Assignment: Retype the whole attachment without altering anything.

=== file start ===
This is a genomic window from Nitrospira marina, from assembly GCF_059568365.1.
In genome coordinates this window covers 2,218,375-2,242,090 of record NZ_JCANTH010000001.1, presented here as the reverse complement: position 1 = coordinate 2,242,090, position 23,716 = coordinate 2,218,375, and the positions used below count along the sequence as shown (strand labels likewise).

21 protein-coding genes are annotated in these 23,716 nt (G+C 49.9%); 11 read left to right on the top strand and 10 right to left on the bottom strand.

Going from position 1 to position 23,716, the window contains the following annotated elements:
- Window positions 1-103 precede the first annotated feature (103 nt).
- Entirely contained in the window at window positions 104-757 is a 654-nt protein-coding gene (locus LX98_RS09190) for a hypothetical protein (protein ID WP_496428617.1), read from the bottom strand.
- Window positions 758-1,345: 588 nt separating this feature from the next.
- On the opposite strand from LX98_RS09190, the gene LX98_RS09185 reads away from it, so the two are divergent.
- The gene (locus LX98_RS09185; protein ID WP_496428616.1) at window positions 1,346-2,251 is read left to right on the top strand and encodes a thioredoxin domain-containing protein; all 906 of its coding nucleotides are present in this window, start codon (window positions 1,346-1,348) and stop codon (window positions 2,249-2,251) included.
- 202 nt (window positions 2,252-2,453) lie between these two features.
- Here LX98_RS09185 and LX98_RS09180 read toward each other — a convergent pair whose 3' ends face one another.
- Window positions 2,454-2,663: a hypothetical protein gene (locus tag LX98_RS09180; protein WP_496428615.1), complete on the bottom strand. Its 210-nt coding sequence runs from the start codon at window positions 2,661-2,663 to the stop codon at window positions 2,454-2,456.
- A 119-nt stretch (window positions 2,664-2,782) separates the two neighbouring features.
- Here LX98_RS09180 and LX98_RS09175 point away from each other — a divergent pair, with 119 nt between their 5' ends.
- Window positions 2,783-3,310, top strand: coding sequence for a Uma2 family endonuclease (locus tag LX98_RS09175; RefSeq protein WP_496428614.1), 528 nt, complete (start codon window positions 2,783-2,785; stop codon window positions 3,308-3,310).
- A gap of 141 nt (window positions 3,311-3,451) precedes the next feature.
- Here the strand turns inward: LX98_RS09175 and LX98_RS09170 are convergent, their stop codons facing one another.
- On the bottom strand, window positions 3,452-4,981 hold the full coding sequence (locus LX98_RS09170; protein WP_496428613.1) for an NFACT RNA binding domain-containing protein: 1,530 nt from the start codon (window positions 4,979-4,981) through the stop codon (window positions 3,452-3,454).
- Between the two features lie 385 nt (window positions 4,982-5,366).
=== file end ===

This is a genomic window from Nitrospira marina, from assembly GCF_059568365.1.
In genome coordinates this window covers 2,218,375-2,242,090 of record NZ_JCANTH010000001.1, presented here as the reverse complement: position 1 = coordinate 2,242,090, position 23,716 = coordinate 2,218,375, and the positions used below count along the sequence as shown (strand labels likewise).

21 protein-coding genes are annotated in these 23,716 nt (G+C 49.9%); 11 read left to right on the top strand and 10 right to left on the bottom strand.

Going from position 1 to position 23,716, the window contains the following annotated elements:
- Window positions 1-103 precede the first annotated feature (103 nt).
- Entirely contained in the window at window positions 104-757 is a 654-nt protein-coding gene (locus LX98_RS09190) for a hypothetical protein (protein ID WP_496428617.1), read from the bottom strand.
- Window positions 758-1,345: 588 nt separating this feature from the next.
- On the opposite strand from LX98_RS09190, the gene LX98_RS09185 reads away from it, so the two are divergent.
- The gene (locus LX98_RS09185; protein ID WP_496428616.1) at window positions 1,346-2,251 is read left to right on the top strand and encodes a thioredoxin domain-containing protein; all 906 of its coding nucleotides are present in this window, start codon (window positions 1,346-1,348) and stop codon (window positions 2,249-2,251) included.
- 202 nt (window positions 2,252-2,453) lie between these two features.
- Here LX98_RS09185 and LX98_RS09180 read toward each other — a convergent pair whose 3' ends face one another.
- Window positions 2,454-2,663: a hypothetical protein gene (locus tag LX98_RS09180; protein WP_496428615.1), complete on the bottom strand. Its 210-nt coding sequence runs from the start codon at window positions 2,661-2,663 to the stop codon at window positions 2,454-2,456.
- A 119-nt stretch (window positions 2,664-2,782) separates the two neighbouring features.
- Here LX98_RS09180 and LX98_RS09175 point away from each other — a divergent pair, with 119 nt between their 5' ends.
- Window positions 2,783-3,310, top strand: coding sequence for a Uma2 family endonuclease (locus tag LX98_RS09175; RefSeq protein WP_496428614.1), 528 nt, complete (start codon window positions 2,783-2,785; stop codon window positions 3,308-3,310).
- A gap of 141 nt (window positions 3,311-3,451) precedes the next feature.
- Here the strand turns inward: LX98_RS09175 and LX98_RS09170 are convergent, their stop codons facing one another.
- On the bottom strand, window positions 3,452-4,981 hold the full coding sequence (locus LX98_RS09170; protein WP_496428613.1) for an NFACT RNA binding domain-containing protein: 1,530 nt from the start codon (window positions 4,979-4,981) through the stop codon (window positions 3,452-3,454).
- Between the two features lie 385 nt (window positions 4,982-5,366).